The seasonal Walking In The Rain is a must for warm summer nights. It’s genuinely refreshing, light and restorative, gently sweetened with vegan honey, and offset with herbaceous cucumber-infused bitters. Should the weather turn cold, when the fog rolls in and blankets the streets, a Hot Toddy will warm you from the inside out, soothing like a hug from a good friend. There’s something for everyone, to take the edge off a bad day or celebrate a good one.

The fact that it’s all plant-based honestly feels like an afterthought because it’s such a natural fit. No one is going out of their way to force it into a box or cater to a specific crowd. It’s just unassailable food and drinks, in a thoughtfully curated space, that happens to be entirely inclusive on all levels. If you don’t go to Phonobar every chance you get, you have no right complaining about a bad trip. It’s a must stop for me every time I’m in town now, and the kind of place I miss when I’m gone.

So, while I don’t want to call it my favorite… I can’t think of another place that even comes close.

Phonobar
370 Grove St.
San Francisco, CA 94102

Galette It Be

Halloween decorations may still be gently swaying in the breeze, playfully teasing the onset of fall, but every serious cook and baker knows the truth: It’s game time.

Thanksgiving Menu Planning Starts Now

November marks the official start of The Holiday Season, replete with Thanksgiving feasts, Christmas cookies, and all the festive snacks in between. Now is your chance to map out a plan to maximize your meals with minimal effort. As such, the grand meatless entree is always a key consideration, prone to sending experienced hosts into fits of anxiety. There’s nothing wrong with grabbing a frozen roast at the grocery store, but given the opportunity to prep this far in advance, I’d implore you to consider a more thoughtful, homemade main dish.

Meet Your New Holiday Centerpiece

Rich with the heady umami flavor of Sugimoto shiitake mushrooms, this free-form pie folds silky caramelized onions into roasted garlic and sliced mushroom caps, celebrating the interplay between sweet and savory. Time, not skill, is the most essential ingredient in making this Caramelized Onion & Shiitake Galette, which is why I wanted to put it on your radar, post-haste. As an edible ode to the season, each slice embodies an ideal tapestry of autumn’s earthy, naturally comforting tastes and textures.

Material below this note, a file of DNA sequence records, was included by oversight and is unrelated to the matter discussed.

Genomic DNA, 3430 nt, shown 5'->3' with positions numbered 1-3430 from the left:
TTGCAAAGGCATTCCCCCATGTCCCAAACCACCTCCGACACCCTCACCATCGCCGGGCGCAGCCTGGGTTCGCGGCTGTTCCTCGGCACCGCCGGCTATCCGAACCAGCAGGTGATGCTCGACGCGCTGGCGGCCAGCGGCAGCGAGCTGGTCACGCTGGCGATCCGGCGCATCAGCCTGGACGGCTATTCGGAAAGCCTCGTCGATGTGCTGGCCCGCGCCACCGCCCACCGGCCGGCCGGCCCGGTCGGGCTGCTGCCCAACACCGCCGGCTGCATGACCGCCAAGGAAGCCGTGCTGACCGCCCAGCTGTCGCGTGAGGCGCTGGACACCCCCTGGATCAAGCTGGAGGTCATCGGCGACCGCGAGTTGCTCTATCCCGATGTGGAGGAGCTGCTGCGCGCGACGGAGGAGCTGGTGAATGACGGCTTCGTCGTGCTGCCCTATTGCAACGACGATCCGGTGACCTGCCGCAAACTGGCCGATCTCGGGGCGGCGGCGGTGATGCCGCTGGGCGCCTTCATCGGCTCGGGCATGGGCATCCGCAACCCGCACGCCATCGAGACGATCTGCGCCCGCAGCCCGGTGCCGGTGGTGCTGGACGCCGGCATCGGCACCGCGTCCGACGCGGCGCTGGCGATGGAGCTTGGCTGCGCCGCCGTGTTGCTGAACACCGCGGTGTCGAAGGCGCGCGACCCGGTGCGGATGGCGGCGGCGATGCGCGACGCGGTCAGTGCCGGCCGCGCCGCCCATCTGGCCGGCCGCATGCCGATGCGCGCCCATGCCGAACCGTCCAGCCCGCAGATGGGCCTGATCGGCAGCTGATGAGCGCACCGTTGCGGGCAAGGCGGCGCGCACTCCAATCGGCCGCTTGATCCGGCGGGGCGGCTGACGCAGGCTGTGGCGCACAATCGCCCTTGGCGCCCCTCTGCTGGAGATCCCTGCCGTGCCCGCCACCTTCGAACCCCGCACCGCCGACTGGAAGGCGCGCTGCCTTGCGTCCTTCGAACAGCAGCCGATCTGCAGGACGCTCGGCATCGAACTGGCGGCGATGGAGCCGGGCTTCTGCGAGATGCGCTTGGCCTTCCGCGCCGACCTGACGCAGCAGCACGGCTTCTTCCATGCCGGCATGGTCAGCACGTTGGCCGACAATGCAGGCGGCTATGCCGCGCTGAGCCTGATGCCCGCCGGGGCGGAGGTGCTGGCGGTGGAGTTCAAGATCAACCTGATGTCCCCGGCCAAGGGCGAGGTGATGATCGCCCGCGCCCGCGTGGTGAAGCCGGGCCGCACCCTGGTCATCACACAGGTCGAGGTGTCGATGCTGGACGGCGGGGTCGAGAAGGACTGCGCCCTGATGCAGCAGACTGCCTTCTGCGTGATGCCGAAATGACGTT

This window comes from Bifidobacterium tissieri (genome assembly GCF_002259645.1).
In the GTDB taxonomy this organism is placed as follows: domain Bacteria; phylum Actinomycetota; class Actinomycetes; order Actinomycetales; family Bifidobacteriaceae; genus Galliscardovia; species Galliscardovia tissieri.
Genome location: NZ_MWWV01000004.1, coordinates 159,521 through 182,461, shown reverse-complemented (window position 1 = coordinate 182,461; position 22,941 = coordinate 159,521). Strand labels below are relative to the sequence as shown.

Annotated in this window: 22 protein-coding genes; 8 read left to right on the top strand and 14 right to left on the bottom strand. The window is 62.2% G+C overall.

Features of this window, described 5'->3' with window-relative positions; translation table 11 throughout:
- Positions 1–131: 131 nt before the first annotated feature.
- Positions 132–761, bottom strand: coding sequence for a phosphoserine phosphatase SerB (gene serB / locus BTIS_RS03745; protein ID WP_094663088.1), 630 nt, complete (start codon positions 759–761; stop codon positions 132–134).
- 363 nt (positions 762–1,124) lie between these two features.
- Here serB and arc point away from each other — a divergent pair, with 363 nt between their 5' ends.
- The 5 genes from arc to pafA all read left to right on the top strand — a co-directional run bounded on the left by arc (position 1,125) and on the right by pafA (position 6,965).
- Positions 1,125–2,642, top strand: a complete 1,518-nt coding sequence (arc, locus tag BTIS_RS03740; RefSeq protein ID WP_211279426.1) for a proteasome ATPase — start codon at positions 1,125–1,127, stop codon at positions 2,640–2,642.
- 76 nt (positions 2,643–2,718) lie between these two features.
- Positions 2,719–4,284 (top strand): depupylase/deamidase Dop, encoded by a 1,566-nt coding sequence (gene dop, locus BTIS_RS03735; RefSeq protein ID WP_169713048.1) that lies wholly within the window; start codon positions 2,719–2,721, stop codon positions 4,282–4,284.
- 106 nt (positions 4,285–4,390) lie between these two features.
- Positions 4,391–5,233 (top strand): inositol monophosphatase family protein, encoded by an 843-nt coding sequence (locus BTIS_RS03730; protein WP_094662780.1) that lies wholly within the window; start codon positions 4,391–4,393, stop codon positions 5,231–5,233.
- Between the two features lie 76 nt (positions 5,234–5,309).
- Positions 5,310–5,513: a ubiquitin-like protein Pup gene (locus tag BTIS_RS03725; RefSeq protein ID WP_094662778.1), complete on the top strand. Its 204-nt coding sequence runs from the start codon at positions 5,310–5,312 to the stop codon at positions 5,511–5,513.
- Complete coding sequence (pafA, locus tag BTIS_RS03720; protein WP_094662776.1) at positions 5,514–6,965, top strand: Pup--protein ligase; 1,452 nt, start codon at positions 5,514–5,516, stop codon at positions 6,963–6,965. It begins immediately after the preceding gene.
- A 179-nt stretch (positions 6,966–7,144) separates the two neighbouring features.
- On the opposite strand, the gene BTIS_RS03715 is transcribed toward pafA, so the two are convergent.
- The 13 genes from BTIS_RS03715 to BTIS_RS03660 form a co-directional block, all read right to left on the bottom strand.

Why Pie?

Close your eyes and imagine the sound of flaxen leaves crunching beneath your feet. That’s the essence of this pastry foundation; crispy, golden, and somehow instantly nostalgic. As your fork glides through its layers, there’s a satisfying resistance, followed by a buttery surrender that melts into a crescendo of intense flavor from the filling.

Enhancing Inherent Sweetness

Garlic and onions are both remarkably sweet ingredients when treated with care. Cooked low and slow, the natural sugars come to the fore, caramelizing and intensifying like straight-up vegetable candy. What really sets this filling apart are the shiitake mushrooms, already known flavor enhancers, that are soaked in woodsy apple cider rather than plain water. Sugimoto koshin shiitake have broad, flat caps, perfect for slicing into meaty ribbons that mimic the shape of the onion strings. Their edges crisp gently in the oven, amplifying the whole experience. Subtly tart, with a splash of balsamic vinegar thrown in for good measure, crafting the perfect bite is all about balance.

But What About The Protein?

If you’re worried about fending off pointed questions from “concerned” family members about your protein intake, fear not. You can easily pack in the plant-based protein in a number of ways:

Make-Ahead and Storage Tips

No one wants to spend the holiday in the kitchen while the rest of the family gets to relax around a crackling fire. Lay out your agenda days or weeks ahead of time to simplify the whole process, and make sure you get to enjoy the occasion too.

  1. Make the pie crust first since it needs to chill. You can prep it up to 6 months in advance and store it in the freezer. Simply thaw at room temperature before rolling.
  2. Prep the filling up to 5 days in advance. Simply transfer to an airtight container and store in the fridge.
  3. Once assembled, the unbaked galette can be loosely covered with plastic wrap and frozen on the sheet pan for up to 1 month. You can bake it directly from frozen; just increase the bake time by about 10 minutes.
  4. Leftovers, if you have any, can be stored in a covered container for up to 3 days. To reheat, pop individual slices into the toaster oven at 350 degrees for 8 – 12 minutes, until hot and crispy.

Fall For This Autumnal Comfort Food

As you stand on the threshold of the holiday season, looking ahead at all the festive meals to make and share, remember that the best meals unfold slowly, with care and creativity. As such, a holiday entree like this caramelized onion and shiitake galette isn’t just sustenance; it’s a celebration of textures and flavors that captures the essence of autumn. May its rustic beauty, with a golden, flaky crust and rich, earthy filling, be the beginning of a joyous Thanksgiving, Christmas, Hannukah, or any festive occasion.